National Cancer Research Institute South of England
Prostate Cancer Collaborative

Preliminary investigation of a possible mechanism of the tumourigenicity-suppressing activity of TIG1 in prostate cancer cells


University of Liverpool

During the past a number of years, our effort has been focused on the identification of genes involved in the malignant progression of human prostate cancer. Using several unique molecular biology approaches for systematic analysing differential gene expression   [1-3], we have successfully identified a large number of candidate genes that expressed differentially between the benign and the malignant prostate model cells. From these candidate genes, we have successfully characterised several genes [4-6] whose altered expression may have determined effect on the development and metastasis of prostate cancer. F50 is one of such characterised genes, which were previously related to any malignant diseases. Nucleotide sequence analysis confirmed that F50 is identical to the Tazarotene-Induced Gene 1 (TIG1), a retinoic acid receptor-responsive gene that was originally isolated from the skin [7]. Further investigation showed that although TIG1 is expressed abundantly in benign prostate cell lines and tissues, its expression is diminished in malignant cell lines and prostate carcinoma tissues. Transfection of TIG1 into a highly malignant prostate cancer cell line PC-3M has greatly inhibited its in vitro invasiveness and significantly reduced its tumourigenicity when inoculated into nude mice. This date suggests that TIG1 may be an important tumour suppressor gene and its diminished expression may be involved in the malignant progression of prostate cancer [8].

Although the identification of the involvement of TIG1 in suppression of prostate cancer may be potentially important, TIG1 cannot be used as a new target for treatment before we have gained sufficient understanding on how it works inside prostate cells. With the support of the Prostate Collaborative Development Grant, we will conduct some explorative investigations to study the possible molecular mechanisms involved in the tumourigenicity-suppressing activity of the TIG1.   We will test a working hypothesis on how TIG1 can suppress tumourigenicity of prostate cancer. We believe that through this explorative work, we will be able collect sufficient preliminary data to enable us to write an application for a three-year project grant to study further the molecular mechanisms involved in the tumourigenicity-suppressing activity of TIG1.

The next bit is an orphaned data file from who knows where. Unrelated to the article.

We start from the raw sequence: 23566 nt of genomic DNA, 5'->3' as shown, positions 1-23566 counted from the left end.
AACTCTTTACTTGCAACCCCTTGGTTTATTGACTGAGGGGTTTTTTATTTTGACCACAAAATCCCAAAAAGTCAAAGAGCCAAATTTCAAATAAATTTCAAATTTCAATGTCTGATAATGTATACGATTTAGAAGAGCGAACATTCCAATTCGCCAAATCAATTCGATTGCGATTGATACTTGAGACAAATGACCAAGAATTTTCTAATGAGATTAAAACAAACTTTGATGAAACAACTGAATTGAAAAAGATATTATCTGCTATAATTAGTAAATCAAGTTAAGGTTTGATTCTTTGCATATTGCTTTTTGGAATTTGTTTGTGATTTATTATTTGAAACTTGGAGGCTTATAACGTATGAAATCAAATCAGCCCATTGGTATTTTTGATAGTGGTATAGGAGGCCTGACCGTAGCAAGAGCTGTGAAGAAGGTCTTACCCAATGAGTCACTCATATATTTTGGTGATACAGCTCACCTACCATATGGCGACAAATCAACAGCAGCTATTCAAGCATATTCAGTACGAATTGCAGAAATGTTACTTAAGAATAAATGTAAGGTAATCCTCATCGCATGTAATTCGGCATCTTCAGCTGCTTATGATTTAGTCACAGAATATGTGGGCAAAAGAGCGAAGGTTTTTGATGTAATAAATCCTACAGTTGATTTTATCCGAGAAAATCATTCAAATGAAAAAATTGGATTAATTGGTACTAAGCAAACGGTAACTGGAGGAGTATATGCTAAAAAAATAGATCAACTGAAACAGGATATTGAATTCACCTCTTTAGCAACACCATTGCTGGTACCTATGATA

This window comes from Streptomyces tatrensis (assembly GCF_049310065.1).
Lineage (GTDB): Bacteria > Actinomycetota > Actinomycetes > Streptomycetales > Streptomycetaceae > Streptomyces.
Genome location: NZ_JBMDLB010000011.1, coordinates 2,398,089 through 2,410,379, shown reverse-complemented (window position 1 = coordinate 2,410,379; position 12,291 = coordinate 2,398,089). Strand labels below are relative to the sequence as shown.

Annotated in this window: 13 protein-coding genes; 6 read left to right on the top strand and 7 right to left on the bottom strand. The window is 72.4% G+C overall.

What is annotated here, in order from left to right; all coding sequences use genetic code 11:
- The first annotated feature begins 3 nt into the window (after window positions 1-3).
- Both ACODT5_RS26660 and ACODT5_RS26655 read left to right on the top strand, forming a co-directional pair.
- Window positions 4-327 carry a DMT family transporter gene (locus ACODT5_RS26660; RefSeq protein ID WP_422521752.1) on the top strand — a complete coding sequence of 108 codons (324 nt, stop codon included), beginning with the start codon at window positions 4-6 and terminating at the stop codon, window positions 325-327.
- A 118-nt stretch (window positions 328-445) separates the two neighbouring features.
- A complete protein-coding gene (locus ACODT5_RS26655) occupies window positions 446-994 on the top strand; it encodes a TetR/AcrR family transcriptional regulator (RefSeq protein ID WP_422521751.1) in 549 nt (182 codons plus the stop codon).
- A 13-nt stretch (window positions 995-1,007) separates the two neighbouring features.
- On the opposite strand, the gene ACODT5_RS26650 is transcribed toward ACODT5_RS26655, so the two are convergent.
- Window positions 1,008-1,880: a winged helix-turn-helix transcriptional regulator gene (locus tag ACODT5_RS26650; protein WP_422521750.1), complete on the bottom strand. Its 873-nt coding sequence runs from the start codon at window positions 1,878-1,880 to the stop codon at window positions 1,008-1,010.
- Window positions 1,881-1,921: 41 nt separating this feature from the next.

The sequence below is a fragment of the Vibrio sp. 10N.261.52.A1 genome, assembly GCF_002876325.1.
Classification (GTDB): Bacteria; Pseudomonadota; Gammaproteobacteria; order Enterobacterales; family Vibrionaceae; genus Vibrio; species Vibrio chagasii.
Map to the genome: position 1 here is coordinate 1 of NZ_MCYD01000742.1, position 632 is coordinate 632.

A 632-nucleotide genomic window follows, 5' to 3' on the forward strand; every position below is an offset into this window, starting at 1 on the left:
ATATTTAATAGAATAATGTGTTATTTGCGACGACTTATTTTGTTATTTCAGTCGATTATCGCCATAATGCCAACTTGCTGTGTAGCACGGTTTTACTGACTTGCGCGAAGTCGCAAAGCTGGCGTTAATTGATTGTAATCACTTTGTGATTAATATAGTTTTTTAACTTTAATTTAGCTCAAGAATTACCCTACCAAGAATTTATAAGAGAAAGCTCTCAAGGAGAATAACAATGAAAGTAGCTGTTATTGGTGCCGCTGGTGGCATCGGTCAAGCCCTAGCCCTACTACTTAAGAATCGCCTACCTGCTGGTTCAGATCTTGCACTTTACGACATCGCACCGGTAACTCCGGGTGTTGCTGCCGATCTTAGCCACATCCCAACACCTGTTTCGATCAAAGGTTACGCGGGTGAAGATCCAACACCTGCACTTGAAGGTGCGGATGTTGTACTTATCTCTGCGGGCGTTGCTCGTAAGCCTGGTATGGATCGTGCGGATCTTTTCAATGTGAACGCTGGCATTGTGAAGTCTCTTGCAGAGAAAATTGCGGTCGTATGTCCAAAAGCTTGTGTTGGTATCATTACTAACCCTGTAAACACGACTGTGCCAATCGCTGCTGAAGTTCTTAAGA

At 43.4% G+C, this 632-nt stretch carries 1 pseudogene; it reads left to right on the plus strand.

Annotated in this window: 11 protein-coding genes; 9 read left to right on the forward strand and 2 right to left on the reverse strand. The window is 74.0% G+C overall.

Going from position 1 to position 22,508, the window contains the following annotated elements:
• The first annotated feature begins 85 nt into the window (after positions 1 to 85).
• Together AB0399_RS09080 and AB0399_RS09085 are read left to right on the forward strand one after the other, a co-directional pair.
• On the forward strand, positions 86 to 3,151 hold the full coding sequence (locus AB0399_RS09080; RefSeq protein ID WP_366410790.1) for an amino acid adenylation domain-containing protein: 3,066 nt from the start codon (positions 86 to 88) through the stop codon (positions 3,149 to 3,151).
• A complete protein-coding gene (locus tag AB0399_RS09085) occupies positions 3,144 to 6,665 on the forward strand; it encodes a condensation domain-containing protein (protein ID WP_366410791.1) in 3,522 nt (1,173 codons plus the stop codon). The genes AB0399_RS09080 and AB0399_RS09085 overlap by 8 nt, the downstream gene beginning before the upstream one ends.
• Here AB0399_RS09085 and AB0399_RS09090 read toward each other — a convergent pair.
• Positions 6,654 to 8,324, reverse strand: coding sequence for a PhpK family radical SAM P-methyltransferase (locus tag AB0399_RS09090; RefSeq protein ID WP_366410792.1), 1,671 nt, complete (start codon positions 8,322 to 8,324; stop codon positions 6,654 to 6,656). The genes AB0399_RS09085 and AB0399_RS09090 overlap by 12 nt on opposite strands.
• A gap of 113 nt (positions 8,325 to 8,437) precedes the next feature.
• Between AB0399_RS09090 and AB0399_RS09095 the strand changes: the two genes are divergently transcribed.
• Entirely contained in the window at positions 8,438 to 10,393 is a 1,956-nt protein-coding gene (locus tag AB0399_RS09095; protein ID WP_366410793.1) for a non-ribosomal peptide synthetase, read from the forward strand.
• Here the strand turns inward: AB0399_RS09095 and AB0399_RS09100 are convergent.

1. Ke YQ, et al., Anal. Biochem . 1999 , 269: 201-204.
  2. Ke YQ, et al., Nucleic Acids Res .   1999, 27: 912-914.
  3. Jing C, et al., Anal. Biochem. 2000, 287: 334-337.
  4. Jing C, et al., Cancer Res. 2000, 60: 2390-2398.
  5. Jing C, et al., Cancer Res. 2001, 61: 4357-4364.
  6. Adamson J, et al., Oncogene 2003, 22: 2739-2749.
  7. Nagpal S, et al., J. Invest. Dermatol. 1996, 106: 269-274.
  8. Jing C, et al., J. Natl. Cancer Inst. 2002, 94: 482-490.


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Aetiology and Genetics

Epidemiological Identification of Families
Genetic Susceptibility
Diet and Environment

Molecular Pathology

Links to Cancer Genome Project
Development of Normal Prostate
Microarray Expression Profiling
Candidate Genes
Novel Telomerase Suppressor Genes
Subtractive Hybridization

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Academic Urology Unit
Novel Targets from Cancer Genome Project
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Tumor micro-environment in early prostate cancer

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Contact us on Email: Tel: 0208 643 8901 Fax: 0208 770 7290 This page last modified: 20/11/03